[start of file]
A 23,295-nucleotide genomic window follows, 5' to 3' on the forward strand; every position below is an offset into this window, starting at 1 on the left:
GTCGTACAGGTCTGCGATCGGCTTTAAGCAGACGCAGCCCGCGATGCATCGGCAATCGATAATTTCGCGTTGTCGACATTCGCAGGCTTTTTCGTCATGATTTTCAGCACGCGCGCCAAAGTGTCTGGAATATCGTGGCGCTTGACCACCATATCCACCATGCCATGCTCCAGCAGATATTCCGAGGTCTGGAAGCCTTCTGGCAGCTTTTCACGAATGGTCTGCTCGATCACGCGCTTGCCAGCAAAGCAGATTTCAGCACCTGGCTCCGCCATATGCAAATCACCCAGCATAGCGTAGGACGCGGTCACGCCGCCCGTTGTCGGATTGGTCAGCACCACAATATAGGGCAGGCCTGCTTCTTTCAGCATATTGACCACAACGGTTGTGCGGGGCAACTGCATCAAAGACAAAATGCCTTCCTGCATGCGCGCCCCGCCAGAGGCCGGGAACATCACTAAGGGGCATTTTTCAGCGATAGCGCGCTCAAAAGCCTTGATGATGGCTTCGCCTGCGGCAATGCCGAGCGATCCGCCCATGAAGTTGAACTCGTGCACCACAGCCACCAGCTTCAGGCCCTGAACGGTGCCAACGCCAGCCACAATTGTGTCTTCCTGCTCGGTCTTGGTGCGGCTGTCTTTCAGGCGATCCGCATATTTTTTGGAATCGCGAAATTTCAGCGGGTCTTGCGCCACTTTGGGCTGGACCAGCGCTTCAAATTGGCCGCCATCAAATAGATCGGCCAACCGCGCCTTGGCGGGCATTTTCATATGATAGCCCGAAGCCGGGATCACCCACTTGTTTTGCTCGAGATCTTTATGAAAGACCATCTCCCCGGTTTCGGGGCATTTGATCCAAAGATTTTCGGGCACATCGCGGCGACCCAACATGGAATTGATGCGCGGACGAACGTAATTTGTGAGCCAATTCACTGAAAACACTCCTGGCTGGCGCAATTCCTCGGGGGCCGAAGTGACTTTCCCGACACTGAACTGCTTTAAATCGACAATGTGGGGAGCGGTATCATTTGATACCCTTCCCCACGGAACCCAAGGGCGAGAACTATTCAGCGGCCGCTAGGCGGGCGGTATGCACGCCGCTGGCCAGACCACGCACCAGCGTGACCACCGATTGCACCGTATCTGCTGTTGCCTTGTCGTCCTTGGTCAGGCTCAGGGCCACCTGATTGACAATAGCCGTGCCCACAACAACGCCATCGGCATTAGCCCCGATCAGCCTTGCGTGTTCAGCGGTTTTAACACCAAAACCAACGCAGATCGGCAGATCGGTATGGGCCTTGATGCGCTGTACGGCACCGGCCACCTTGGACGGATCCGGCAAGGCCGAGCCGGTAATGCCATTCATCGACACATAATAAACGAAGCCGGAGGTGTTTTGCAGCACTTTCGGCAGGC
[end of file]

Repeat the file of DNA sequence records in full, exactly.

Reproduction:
A 23,295-nucleotide genomic window follows, 5' to 3' on the forward strand; every position below is an offset into this window, starting at 1 on the left:
GTCGTACAGGTCTGCGATCGGCTTTAAGCAGACGCAGCCCGCGATGCATCGGCAATCGATAATTTCGCGTTGTCGACATTCGCAGGCTTTTTCGTCATGATTTTCAGCACGCGCGCCAAAGTGTCTGGAATATCGTGGCGCTTGACCACCATATCCACCATGCCATGCTCCAGCAGATATTCCGAGGTCTGGAAGCCTTCTGGCAGCTTTTCACGAATGGTCTGCTCGATCACGCGCTTGCCAGCAAAGCAGATTTCAGCACCTGGCTCCGCCATATGCAAATCACCCAGCATAGCGTAGGACGCGGTCACGCCGCCCGTTGTCGGATTGGTCAGCACCACAATATAGGGCAGGCCTGCTTCTTTCAGCATATTGACCACAACGGTTGTGCGGGGCAACTGCATCAAAGACAAAATGCCTTCCTGCATGCGCGCCCCGCCAGAGGCCGGGAACATCACTAAGGGGCATTTTTCAGCGATAGCGCGCTCAAAAGCCTTGATGATGGCTTCGCCTGCGGCAATGCCGAGCGATCCGCCCATGAAGTTGAACTCGTGCACCACAGCCACCAGCTTCAGGCCCTGAACGGTGCCAACGCCAGCCACAATTGTGTCTTCCTGCTCGGTCTTGGTGCGGCTGTCTTTCAGGCGATCCGCATATTTTTTGGAATCGCGAAATTTCAGCGGGTCTTGCGCCACTTTGGGCTGGACCAGCGCTTCAAATTGGCCGCCATCAAATAGATCGGCCAACCGCGCCTTGGCGGGCATTTTCATATGATAGCCCGAAGCCGGGATCACCCACTTGTTTTGCTCGAGATCTTTATGAAAGACCATCTCCCCGGTTTCGGGGCATTTGATCCAAAGATTTTCGGGCACATCGCGGCGACCCAACATGGAATTGATGCGCGGACGAACGTAATTTGTGAGCCAATTCACTGAAAACACTCCTGGCTGGCGCAATTCCTCGGGGGCCGAAGTGACTTTCCCGACACTGAACTGCTTTAAATCGACAATGTGGGGAGCGGTATCATTTGATACCCTTCCCCACGGAACCCAAGGGCGAGAACTATTCAGCGGCCGCTAGGCGGGCGGTATGCACGCCGCTGGCCAGACCACGCACCAGCGTGACCACCGATTGCACCGTATCTGCTGTTGCCTTGTCGTCCTTGGTCAGGCTCAGGGCCACCTGATTGACAATAGCCGTGCCCACAACAACGCCATCGGCATTAGCCCCGATCAGCCTTGCGTGTTCAGCGGTTTTAACACCAAAACCAACGCAGATCGGCAGATCGGTATGGGCCTTGATGCGCTGTACGGCACCGGCCACCTTGGACGGATCCGGCAAGGCCGAGCCGGTAATGCCATTCATCGACACATAATAAACGAAGCCGGAGGTGTTTTGCAGCACTTTCGGCAGGC